The $190 billion California Public Employees' Retirement System, the nation's largest pension fund, has about $500 million invested in a commodities indexing strategy, essentially mimicking, through complex trading, the movements of commodities prices.

Oil Price Swings

Commodities investing among institutions looking to diversify their huge portfolios became increasingly popular around the start of this past decade. Even some free market capitalists, such as George Soros, say this was a chief reason for booming commodities prices over the last ten years.

In recent years, the price of a barrel of crude oil, used to make gasoline, heating oil and other fuels, has been subject to wild price swings -- from $57 in early 2008, to $147 the following July, back down to $32 that December and more recently back above $80.

US Airways Chairman and CEO Doug Parker has been a vocal critic of speculators, publishing a letter in his airline's in-flight magazine to urge the public to help him put the squeeze on oil speculators. "We believe unchecked speculative trading of oil futures is distorting the normal market dynamics of supply and demand."

Speculators Drive Up Energy Prices

Earlier this year, David A. Castelveter, spokesman for the Air Transport Association, the main trade group for the U.S. airlines, told ABC News that speculators have been causing such volatility in the market that it is hard for airlines or other oil users to make appropriate business decisions.

Every $1 increase in the price of oil adds about $430 million to airlines' annual operating costs, Castelveter said. The group has been lobbying Congress and is backing a campaign, and has a website, www.stopoilspeculationnow.com.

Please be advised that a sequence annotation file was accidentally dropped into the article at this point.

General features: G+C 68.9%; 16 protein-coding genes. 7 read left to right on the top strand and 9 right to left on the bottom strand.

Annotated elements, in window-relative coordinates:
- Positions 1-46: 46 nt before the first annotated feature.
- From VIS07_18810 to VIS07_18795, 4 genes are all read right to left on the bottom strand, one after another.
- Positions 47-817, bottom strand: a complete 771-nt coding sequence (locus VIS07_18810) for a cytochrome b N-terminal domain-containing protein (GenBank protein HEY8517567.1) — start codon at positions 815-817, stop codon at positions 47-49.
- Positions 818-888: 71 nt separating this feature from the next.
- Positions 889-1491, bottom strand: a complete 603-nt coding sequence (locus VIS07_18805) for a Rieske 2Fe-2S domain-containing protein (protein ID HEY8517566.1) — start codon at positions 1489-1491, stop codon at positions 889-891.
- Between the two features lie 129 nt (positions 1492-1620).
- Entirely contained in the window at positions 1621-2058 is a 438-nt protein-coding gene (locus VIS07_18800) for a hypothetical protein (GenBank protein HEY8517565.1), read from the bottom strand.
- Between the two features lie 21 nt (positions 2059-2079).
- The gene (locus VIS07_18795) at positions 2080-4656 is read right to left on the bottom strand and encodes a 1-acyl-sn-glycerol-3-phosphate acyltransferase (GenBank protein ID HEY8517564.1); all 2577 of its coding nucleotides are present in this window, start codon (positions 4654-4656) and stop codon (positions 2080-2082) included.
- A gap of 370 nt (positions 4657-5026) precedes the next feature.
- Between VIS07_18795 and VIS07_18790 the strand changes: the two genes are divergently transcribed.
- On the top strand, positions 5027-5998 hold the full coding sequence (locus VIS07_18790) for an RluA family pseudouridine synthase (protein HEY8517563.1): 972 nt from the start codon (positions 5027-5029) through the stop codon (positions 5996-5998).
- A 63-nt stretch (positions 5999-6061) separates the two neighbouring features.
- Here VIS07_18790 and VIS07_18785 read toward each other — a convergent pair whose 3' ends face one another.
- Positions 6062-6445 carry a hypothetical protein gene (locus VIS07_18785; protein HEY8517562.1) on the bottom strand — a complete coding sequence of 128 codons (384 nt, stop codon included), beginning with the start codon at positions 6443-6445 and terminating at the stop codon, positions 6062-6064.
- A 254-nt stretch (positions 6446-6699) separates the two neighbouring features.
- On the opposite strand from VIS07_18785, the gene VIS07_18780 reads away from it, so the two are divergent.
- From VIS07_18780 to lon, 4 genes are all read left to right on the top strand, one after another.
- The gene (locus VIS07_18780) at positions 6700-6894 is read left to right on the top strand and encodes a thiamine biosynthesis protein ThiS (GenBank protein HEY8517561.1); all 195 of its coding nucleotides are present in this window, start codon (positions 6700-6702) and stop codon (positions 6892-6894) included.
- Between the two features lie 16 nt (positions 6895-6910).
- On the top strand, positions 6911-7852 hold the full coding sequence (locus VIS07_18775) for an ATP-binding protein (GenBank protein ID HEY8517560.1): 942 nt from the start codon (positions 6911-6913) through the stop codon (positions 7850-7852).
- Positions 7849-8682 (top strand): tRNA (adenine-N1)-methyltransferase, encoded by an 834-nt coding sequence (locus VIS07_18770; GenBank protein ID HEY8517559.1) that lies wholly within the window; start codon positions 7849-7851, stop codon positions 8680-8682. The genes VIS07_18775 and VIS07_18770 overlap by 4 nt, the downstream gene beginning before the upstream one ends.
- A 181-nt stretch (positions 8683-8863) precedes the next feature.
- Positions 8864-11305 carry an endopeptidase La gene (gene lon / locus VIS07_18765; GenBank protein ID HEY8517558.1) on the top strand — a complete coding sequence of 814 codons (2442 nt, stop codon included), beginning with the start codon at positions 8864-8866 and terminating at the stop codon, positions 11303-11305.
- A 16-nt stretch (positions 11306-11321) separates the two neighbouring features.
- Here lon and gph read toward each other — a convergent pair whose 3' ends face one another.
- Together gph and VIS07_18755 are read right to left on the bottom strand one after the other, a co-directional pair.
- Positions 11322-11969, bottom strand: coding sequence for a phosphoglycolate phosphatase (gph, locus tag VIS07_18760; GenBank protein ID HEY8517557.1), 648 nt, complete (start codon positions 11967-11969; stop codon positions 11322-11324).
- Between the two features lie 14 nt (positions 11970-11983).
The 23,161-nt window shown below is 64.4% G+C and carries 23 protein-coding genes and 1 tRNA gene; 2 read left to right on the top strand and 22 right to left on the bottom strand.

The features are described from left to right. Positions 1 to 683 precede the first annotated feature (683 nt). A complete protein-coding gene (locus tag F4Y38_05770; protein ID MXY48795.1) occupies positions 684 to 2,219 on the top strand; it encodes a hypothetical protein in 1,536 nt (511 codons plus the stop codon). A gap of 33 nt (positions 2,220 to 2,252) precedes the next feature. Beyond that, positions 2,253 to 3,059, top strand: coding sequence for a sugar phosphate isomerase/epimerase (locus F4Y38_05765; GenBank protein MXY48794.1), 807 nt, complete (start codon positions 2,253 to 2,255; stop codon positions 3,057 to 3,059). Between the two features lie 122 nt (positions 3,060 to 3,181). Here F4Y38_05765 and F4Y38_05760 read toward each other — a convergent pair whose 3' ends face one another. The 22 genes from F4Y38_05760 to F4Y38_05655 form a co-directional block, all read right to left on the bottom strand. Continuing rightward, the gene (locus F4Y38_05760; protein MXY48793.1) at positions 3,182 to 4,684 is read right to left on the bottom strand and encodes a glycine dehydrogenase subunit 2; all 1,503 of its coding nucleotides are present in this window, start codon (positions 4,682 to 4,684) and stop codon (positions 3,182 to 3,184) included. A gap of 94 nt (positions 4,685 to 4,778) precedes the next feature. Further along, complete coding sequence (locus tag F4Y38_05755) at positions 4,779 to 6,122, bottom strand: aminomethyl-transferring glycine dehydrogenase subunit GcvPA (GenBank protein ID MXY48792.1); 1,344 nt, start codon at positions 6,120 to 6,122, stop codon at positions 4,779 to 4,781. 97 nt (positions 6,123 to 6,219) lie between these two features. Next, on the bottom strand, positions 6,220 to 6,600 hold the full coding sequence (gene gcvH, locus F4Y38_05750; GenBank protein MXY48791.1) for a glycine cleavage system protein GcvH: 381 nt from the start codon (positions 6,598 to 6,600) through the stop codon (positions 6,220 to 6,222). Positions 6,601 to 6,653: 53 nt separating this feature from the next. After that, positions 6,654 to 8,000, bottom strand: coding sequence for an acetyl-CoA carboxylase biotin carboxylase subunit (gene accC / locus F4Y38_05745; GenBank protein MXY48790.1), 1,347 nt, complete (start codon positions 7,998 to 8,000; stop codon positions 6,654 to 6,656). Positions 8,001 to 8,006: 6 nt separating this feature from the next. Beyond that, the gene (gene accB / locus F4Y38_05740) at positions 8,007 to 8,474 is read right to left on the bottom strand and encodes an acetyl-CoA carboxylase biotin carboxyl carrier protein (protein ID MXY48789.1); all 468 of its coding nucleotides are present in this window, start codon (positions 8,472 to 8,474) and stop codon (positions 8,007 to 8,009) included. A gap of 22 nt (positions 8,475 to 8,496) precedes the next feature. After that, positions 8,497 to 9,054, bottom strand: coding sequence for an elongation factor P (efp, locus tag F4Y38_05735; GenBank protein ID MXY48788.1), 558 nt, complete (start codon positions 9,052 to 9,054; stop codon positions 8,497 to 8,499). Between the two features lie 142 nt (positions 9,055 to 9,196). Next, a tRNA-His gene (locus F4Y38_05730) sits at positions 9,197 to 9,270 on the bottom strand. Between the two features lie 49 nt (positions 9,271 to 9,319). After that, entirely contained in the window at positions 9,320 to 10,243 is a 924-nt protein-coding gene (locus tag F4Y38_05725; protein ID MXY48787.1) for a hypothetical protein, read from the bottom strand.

"They are trading without ever taking a drop of oil," he said. "Speculators are trading paper."

Flynn said almost all energy commodity trading is based on paper contracts -- and the fact that traders don't actually intend to take possession of the underlying commodity misses the point.

"Large pools of money that want to invest in commodities are going to find a way to do so, no matter what the rules are," he said. "Russia, China, the Middle East, all or any of those countries could use this as an opportunity to take control of oil trading which has been centered in New York. Putting limits on how much speculation any given market participant can engage in will only, I'm afraid, drive prices higher and create less transparency."

That's because, Flynn argues, regulations in the U.S. could send speculators to overseas markets that put no limits on how large a position a paper trader can take. He says something like that happened in the 1970s, when the Nixon administration imposed price caps on oil after the OPEC embargo. Producers, viewing oil prices as artificially low, held back supply because they weren't getting a fair price, in turn leading to shortages, gas rationing and long lines at the pump, Flynn said.

'It Can't Get Any Worse'

Back in Quincy, Mass., Ken Williams says when he tried to use futures and options to get better prices it proved expensive and time consuming. Last year, he says, some in his trade locked in heating oil prices using a futures-based strategy, and the heating oil market crashed. They lost money.

Williams says he looks forward to possible new CFTC rules and isn't worried about the possible ramifications in the markets. It can't get any worse, he says.

"Stock market speculation at least enriches everybody," Williams adds. "Commodity bull markets enrich a few and pick the pockets of the rest of us."